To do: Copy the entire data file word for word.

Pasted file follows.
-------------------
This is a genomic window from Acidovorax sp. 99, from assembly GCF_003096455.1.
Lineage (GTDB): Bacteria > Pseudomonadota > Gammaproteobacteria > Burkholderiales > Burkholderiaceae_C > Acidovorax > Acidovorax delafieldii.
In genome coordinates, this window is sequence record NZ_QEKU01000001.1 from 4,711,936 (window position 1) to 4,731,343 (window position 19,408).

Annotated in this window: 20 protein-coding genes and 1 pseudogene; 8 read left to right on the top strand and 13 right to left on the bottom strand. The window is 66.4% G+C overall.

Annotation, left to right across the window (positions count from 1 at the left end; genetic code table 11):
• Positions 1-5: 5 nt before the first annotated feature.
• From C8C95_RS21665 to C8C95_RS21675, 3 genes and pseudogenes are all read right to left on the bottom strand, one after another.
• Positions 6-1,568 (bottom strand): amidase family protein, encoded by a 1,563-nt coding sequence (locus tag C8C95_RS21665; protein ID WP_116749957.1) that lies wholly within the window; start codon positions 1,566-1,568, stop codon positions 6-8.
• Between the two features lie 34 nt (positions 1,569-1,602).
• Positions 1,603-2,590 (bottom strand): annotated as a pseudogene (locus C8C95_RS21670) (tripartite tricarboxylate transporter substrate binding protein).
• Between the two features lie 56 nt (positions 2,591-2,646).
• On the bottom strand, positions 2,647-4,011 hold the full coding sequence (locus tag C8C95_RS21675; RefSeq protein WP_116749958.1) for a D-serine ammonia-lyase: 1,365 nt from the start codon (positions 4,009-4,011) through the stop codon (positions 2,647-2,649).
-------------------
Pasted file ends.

This is a genomic window from Acidovorax sp. 99, from assembly GCF_003096455.1.
Lineage (GTDB): Bacteria > Pseudomonadota > Gammaproteobacteria > Burkholderiales > Burkholderiaceae_C > Acidovorax > Acidovorax delafieldii.
In genome coordinates, this window is sequence record NZ_QEKU01000001.1 from 4,711,936 (window position 1) to 4,731,343 (window position 19,408).

Annotated in this window: 20 protein-coding genes and 1 pseudogene; 8 read left to right on the top strand and 13 right to left on the bottom strand. The window is 66.4% G+C overall.

Annotation, left to right across the window (positions count from 1 at the left end; genetic code table 11):
• Positions 1-5: 5 nt before the first annotated feature.
• From C8C95_RS21665 to C8C95_RS21675, 3 genes and pseudogenes are all read right to left on the bottom strand, one after another.
• Positions 6-1,568 (bottom strand): amidase family protein, encoded by a 1,563-nt coding sequence (locus tag C8C95_RS21665; protein ID WP_116749957.1) that lies wholly within the window; start codon positions 1,566-1,568, stop codon positions 6-8.
• Between the two features lie 34 nt (positions 1,569-1,602).
• Positions 1,603-2,590 (bottom strand): annotated as a pseudogene (locus C8C95_RS21670) (tripartite tricarboxylate transporter substrate binding protein).
• Between the two features lie 56 nt (positions 2,591-2,646).
• On the bottom strand, positions 2,647-4,011 hold the full coding sequence (locus tag C8C95_RS21675; RefSeq protein WP_116749958.1) for a D-serine ammonia-lyase: 1,365 nt from the start codon (positions 4,009-4,011) through the stop codon (positions 2,647-2,649).